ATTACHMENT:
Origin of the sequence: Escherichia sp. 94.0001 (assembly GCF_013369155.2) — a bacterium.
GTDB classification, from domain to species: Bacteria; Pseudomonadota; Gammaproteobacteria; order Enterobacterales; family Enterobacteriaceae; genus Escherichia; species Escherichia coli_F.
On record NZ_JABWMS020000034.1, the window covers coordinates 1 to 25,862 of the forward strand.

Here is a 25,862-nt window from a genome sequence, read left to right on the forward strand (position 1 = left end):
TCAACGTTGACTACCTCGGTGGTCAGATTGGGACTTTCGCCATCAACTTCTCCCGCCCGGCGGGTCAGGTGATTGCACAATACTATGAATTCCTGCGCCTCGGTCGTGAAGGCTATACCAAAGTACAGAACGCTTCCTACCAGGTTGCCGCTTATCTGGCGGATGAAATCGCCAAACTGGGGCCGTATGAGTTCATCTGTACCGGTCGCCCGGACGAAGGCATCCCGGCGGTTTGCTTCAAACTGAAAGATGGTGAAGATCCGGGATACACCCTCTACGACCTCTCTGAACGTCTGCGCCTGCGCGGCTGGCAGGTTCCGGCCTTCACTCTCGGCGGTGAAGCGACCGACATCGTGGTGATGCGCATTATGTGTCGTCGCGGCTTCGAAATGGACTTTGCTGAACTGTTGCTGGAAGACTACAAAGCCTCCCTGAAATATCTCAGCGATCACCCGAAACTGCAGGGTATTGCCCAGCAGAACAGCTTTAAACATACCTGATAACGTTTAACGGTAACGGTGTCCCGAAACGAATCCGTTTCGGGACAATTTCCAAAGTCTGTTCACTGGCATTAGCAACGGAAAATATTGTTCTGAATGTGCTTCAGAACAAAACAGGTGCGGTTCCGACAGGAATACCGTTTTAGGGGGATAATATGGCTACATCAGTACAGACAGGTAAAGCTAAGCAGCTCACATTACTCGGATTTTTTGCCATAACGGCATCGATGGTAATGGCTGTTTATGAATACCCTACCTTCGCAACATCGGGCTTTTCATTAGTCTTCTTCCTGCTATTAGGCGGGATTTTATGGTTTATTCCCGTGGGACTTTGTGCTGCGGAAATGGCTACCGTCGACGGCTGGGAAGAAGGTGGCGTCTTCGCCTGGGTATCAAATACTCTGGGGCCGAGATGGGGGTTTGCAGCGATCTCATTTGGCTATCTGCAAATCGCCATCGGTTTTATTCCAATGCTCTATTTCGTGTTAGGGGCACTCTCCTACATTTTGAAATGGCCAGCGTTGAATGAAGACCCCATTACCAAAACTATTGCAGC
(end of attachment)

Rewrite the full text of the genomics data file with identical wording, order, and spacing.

Origin of the sequence: Escherichia sp. 94.0001 (assembly GCF_013369155.2) — a bacterium.
GTDB classification, from domain to species: Bacteria; Pseudomonadota; Gammaproteobacteria; order Enterobacterales; family Enterobacteriaceae; genus Escherichia; species Escherichia coli_F.
On record NZ_JABWMS020000034.1, the window covers coordinates 1 to 25,862 of the forward strand.

Here is a 25,862-nt window from a genome sequence, read left to right on the forward strand (position 1 = left end):
TCAACGTTGACTACCTCGGTGGTCAGATTGGGACTTTCGCCATCAACTTCTCCCGCCCGGCGGGTCAGGTGATTGCACAATACTATGAATTCCTGCGCCTCGGTCGTGAAGGCTATACCAAAGTACAGAACGCTTCCTACCAGGTTGCCGCTTATCTGGCGGATGAAATCGCCAAACTGGGGCCGTATGAGTTCATCTGTACCGGTCGCCCGGACGAAGGCATCCCGGCGGTTTGCTTCAAACTGAAAGATGGTGAAGATCCGGGATACACCCTCTACGACCTCTCTGAACGTCTGCGCCTGCGCGGCTGGCAGGTTCCGGCCTTCACTCTCGGCGGTGAAGCGACCGACATCGTGGTGATGCGCATTATGTGTCGTCGCGGCTTCGAAATGGACTTTGCTGAACTGTTGCTGGAAGACTACAAAGCCTCCCTGAAATATCTCAGCGATCACCCGAAACTGCAGGGTATTGCCCAGCAGAACAGCTTTAAACATACCTGATAACGTTTAACGGTAACGGTGTCCCGAAACGAATCCGTTTCGGGACAATTTCCAAAGTCTGTTCACTGGCATTAGCAACGGAAAATATTGTTCTGAATGTGCTTCAGAACAAAACAGGTGCGGTTCCGACAGGAATACCGTTTTAGGGGGATAATATGGCTACATCAGTACAGACAGGTAAAGCTAAGCAGCTCACATTACTCGGATTTTTTGCCATAACGGCATCGATGGTAATGGCTGTTTATGAATACCCTACCTTCGCAACATCGGGCTTTTCATTAGTCTTCTTCCTGCTATTAGGCGGGATTTTATGGTTTATTCCCGTGGGACTTTGTGCTGCGGAAATGGCTACCGTCGACGGCTGGGAAGAAGGTGGCGTCTTCGCCTGGGTATCAAATACTCTGGGGCCGAGATGGGGGTTTGCAGCGATCTCATTTGGCTATCTGCAAATCGCCATCGGTTTTATTCCAATGCTCTATTTCGTGTTAGGGGCACTCTCCTACATTTTGAAATGGCCAGCGTTGAATGAAGACCCCATTACCAAAACTATTGCAGC